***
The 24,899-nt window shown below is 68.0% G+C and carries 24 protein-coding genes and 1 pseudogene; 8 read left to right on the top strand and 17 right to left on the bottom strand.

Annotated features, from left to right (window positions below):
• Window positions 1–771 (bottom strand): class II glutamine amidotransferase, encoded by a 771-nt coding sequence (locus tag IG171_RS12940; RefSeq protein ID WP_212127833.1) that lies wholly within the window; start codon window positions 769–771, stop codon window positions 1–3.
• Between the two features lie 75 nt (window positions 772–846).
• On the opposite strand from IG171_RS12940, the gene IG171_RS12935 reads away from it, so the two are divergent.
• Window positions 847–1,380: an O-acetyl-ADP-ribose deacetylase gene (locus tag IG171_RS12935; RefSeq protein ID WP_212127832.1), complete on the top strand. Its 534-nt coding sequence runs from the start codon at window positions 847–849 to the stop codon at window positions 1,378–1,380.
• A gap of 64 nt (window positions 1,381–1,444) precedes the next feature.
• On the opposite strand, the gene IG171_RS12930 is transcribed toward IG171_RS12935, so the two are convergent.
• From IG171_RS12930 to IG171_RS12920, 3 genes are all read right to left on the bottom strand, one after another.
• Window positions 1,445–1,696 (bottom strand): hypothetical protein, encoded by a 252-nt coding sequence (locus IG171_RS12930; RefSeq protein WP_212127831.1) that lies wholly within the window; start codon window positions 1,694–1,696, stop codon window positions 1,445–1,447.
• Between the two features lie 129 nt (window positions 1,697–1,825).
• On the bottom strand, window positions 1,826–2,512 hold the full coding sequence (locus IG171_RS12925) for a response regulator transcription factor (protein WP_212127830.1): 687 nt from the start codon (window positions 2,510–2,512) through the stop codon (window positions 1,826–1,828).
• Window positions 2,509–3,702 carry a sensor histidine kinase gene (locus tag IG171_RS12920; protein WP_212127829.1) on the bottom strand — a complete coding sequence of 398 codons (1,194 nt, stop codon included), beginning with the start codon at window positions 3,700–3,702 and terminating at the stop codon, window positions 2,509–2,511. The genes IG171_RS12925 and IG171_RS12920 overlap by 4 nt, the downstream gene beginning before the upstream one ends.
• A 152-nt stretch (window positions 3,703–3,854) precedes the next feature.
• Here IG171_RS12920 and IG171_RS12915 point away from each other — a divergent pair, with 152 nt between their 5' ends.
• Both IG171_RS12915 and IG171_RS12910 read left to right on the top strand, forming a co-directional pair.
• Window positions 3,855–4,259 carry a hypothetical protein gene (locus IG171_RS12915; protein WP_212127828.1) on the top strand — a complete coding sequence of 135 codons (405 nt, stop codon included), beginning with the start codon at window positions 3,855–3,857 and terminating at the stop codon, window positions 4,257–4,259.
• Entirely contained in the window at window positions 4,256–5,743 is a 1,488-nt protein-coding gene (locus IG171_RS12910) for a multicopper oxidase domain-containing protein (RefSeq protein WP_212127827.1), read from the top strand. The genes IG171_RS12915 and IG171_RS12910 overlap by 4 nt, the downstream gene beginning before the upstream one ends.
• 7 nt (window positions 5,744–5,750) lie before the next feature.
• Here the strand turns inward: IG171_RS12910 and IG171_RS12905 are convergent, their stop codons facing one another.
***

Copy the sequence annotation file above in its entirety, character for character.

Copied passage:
The 24,899-nt window shown below is 68.0% G+C and carries 24 protein-coding genes and 1 pseudogene; 8 read left to right on the top strand and 17 right to left on the bottom strand.

Annotated features, from left to right (window positions below):
• Window positions 1–771 (bottom strand): class II glutamine amidotransferase, encoded by a 771-nt coding sequence (locus tag IG171_RS12940; RefSeq protein ID WP_212127833.1) that lies wholly within the window; start codon window positions 769–771, stop codon window positions 1–3.
• Between the two features lie 75 nt (window positions 772–846).
• On the opposite strand from IG171_RS12940, the gene IG171_RS12935 reads away from it, so the two are divergent.
• Window positions 847–1,380: an O-acetyl-ADP-ribose deacetylase gene (locus tag IG171_RS12935; RefSeq protein ID WP_212127832.1), complete on the top strand. Its 534-nt coding sequence runs from the start codon at window positions 847–849 to the stop codon at window positions 1,378–1,380.
• A gap of 64 nt (window positions 1,381–1,444) precedes the next feature.
• On the opposite strand, the gene IG171_RS12930 is transcribed toward IG171_RS12935, so the two are convergent.
• From IG171_RS12930 to IG171_RS12920, 3 genes are all read right to left on the bottom strand, one after another.
• Window positions 1,445–1,696 (bottom strand): hypothetical protein, encoded by a 252-nt coding sequence (locus IG171_RS12930; RefSeq protein WP_212127831.1) that lies wholly within the window; start codon window positions 1,694–1,696, stop codon window positions 1,445–1,447.
• Between the two features lie 129 nt (window positions 1,697–1,825).
• On the bottom strand, window positions 1,826–2,512 hold the full coding sequence (locus IG171_RS12925) for a response regulator transcription factor (protein WP_212127830.1): 687 nt from the start codon (window positions 2,510–2,512) through the stop codon (window positions 1,826–1,828).
• Window positions 2,509–3,702 carry a sensor histidine kinase gene (locus tag IG171_RS12920; protein WP_212127829.1) on the bottom strand — a complete coding sequence of 398 codons (1,194 nt, stop codon included), beginning with the start codon at window positions 3,700–3,702 and terminating at the stop codon, window positions 2,509–2,511. The genes IG171_RS12925 and IG171_RS12920 overlap by 4 nt, the downstream gene beginning before the upstream one ends.
• A 152-nt stretch (window positions 3,703–3,854) precedes the next feature.
• Here IG171_RS12920 and IG171_RS12915 point away from each other — a divergent pair, with 152 nt between their 5' ends.
• Both IG171_RS12915 and IG171_RS12910 read left to right on the top strand, forming a co-directional pair.
• Window positions 3,855–4,259 carry a hypothetical protein gene (locus IG171_RS12915; protein WP_212127828.1) on the top strand — a complete coding sequence of 135 codons (405 nt, stop codon included), beginning with the start codon at window positions 3,855–3,857 and terminating at the stop codon, window positions 4,257–4,259.
• Entirely contained in the window at window positions 4,256–5,743 is a 1,488-nt protein-coding gene (locus IG171_RS12910) for a multicopper oxidase domain-containing protein (RefSeq protein WP_212127827.1), read from the top strand. The genes IG171_RS12915 and IG171_RS12910 overlap by 4 nt, the downstream gene beginning before the upstream one ends.
• 7 nt (window positions 5,744–5,750) lie before the next feature.
• Here the strand turns inward: IG171_RS12910 and IG171_RS12905 are convergent, their stop codons facing one another.